Earlier this week The Royal Mint announced that it would be striking a range of coins to mark the moment Her Majesty The Queen becomes Britain’s longest reigning monarch. The announcement proved very popular with coin collectors and fans of the royal family alike, as the website experienced overwhelming levels of traffic – the like not seen since the launch of the first ever face value £100 coin. So, could this be the most popular coin of 2015? Have your say in our poll below.

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Coin collecting: A hobby to take on holiday

We’re now into the peak of summer and many of us have already returned from our summer holidays with slightly lighter pockets than when we left. That is, I’d imagine, the truth for most people, apart from perhaps us coin collectors. I recently returned from France with a new collection of Euro coins. Before I left, my coin collection only consisted of UK coins, so I set off on my holiday excited to expand my collection.

euro coin collecting

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Behind the design: Remembrance Day 2014

In the centenary year of the outbreak of the First World War, The Royal Mint has released a beautiful and touching 2014 Remembrance Day coin that pays tribute to the brave service men and women who were lost in conflict. This year’s design builds on the iconic poppy image, with an evocative ‘falling poppies’ representation by Royal Mint Engraver, Laura Clancy. The design is also a further advance in The Royal Mint’s range of coloured coins, following the release of the ‘Portrait of Britain‘ collection to which Laura also contributed.

Laura’s Remembrance Day coin design is enhanced by the packaging, created by Royal Mint Designer, Dominique Evans, which builds on the falling poppies effect and the simplicity of the coin design.

Artwork for 2014 Remembrance Day coin - Laura Clancy
Artwork for 2014 Remembrance Day coin – Laura Clancy. Image Copyright The Royal Mint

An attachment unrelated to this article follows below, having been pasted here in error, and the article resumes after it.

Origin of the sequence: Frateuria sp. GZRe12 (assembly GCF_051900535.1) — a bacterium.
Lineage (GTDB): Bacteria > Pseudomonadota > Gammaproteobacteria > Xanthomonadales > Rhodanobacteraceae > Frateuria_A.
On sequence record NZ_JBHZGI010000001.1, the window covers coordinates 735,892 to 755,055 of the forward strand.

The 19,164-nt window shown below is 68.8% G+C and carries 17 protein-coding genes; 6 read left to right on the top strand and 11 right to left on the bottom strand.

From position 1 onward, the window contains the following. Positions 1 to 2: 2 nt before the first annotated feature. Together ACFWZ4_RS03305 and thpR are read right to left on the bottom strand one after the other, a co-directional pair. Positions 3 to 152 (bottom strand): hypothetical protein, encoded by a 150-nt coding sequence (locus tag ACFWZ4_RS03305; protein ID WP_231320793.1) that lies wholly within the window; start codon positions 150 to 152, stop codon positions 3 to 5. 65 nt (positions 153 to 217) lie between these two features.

In an interview with Laura we’ve gone ‘behind the design’ to get to know a little bit more about her and to find out more about the coin, the design and her inspiration.

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Behind the design: Dylan Thomas 100

Talented Royal Mint Engraver, Lee Jones, is the artist behind the coin that honours literary giant Dylan Thomas and celebrates the 100th anniversary of his birth. Lee’s design has elicited much comment so, in a recent interview with him, we’ve gone ‘behind the design’ to find out what it was like to design the coin that commemorates one of his heroes.

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Who Was Dylan Thomas?

Dylan Marlais Thomas was born on 27th October 1914 in Swansea, just after the outbreak of the First World War. No doubt, the social changes brought by the Great War impacted on his family and childhood, as it did for everyone in the UK during those years. His parents, fluent Welsh speakers who originated from Carmarthenshire, gave him his Welsh christian name, believed to mean ‘son of the waves’. However, in line with the thinking of those times, Dylan was not brought up to speak Welsh, which explains why one of the most famous of Welshmen wrote exclusively in English. Happily for the English-speaking world, this accident of destiny made his works internationally accessible.

Dylan Thomas statue at the Maritime Quarter, Swansea.
Dylan Thomas statue at the Maritime Quarter, Swansea. Image Copyright Stu’s Images, via Wikimedia Commons

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What’s In My Change?

Coins from change

How many of us have ever asked ourselves the question – what’s in my change? Those of us who have will know the answer, of course, which is – more history, art and treasure than you could imagine! Let me elaborate…